“It ain´t worth nothin´unless you sweat” he once said.
Few huddled with Helen & the street rats in the
      backs of tents soured by rain,
            soaked skin-deep, bumming damp cigarettes and
watching crowds cheer
      before sweeping off collected bleacher shit:
            dirt rags, diapers, Styrofoam stale hot dog clumps,
gobbled chaw spit, piss-wet saw dust:
      the general run of carnival crowd debris.
            It all can’t by itself form a poet but,
the poet can’t really form it either—
      it must be a shining burst before break is done
            on some gray planning sheet tossed to
the wind, caught among hot dry spars and dirt, scratched now,
      now then, a few times before
            rammed down town tight dusty jeans for later.
The poets there drank Coke
      for breakfast, blew bones for lunch, licked rolling paper
            through end to end before blowing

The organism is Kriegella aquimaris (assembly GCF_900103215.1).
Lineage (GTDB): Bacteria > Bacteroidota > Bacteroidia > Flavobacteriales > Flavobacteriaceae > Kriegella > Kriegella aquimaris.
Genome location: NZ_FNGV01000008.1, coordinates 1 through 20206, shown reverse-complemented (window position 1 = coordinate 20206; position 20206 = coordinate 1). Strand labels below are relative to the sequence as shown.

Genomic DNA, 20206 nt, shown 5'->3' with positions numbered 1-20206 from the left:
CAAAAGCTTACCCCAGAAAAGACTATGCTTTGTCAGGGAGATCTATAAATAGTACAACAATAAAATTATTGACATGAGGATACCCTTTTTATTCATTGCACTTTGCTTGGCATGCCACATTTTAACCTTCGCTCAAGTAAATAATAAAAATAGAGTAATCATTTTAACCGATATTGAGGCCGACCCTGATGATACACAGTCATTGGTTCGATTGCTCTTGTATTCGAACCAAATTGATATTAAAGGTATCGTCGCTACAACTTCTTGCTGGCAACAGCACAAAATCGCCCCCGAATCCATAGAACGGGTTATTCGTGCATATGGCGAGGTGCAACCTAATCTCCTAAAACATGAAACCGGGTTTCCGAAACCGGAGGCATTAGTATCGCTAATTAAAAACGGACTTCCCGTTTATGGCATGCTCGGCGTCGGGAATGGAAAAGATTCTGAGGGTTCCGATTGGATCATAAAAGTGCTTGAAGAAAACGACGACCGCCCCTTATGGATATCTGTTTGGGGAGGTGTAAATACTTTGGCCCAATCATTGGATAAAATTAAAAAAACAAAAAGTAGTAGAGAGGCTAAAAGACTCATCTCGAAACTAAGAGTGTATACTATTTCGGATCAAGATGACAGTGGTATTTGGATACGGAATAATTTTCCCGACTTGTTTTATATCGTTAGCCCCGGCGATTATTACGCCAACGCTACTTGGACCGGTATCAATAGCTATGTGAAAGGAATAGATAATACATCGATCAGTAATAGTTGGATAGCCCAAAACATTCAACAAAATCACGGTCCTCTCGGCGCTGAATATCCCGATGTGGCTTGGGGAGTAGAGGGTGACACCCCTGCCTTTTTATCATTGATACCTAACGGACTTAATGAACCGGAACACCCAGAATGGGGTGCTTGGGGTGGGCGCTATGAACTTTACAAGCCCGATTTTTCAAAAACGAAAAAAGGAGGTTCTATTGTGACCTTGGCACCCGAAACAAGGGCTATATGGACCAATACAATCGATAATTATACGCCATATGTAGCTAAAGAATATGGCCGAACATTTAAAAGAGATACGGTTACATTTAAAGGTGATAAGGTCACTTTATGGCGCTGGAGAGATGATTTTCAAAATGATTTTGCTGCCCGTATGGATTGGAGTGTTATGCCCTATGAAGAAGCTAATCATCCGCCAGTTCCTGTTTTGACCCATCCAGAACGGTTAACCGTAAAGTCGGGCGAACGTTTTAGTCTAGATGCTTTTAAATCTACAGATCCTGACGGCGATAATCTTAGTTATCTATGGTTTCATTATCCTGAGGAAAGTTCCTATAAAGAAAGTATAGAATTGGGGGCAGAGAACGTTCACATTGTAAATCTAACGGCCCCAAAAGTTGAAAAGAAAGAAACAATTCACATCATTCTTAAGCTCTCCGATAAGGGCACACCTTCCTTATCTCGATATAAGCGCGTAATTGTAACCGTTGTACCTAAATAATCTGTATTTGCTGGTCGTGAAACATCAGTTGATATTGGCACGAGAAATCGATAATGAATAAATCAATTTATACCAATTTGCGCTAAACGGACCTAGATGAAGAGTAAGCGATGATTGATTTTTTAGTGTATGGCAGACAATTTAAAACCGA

shotguns, lips near laughing lips
      in stoner circles,
            giggling sweet sinsé smoke then
carrying loads on burnt brown backs
      too stiff later to straighten before six.
            It’s not by accident laws tough down hard on
hard hats since, if not, we might all try to be poets
      And live shallow planted, satisfied
            poetic lives.

José M. Tirado is a Puertorican poet and political writer living in Hafnarfjorður, Iceland, known for its elves, “hidden people” and lava fields. His articles and poetry have been featured in CounterPunch, Cyrano´s Journal, The Galway Review, Dissident Voice, Op-Ed News, among others. He can be reached at jm.tirado@yahoo.com.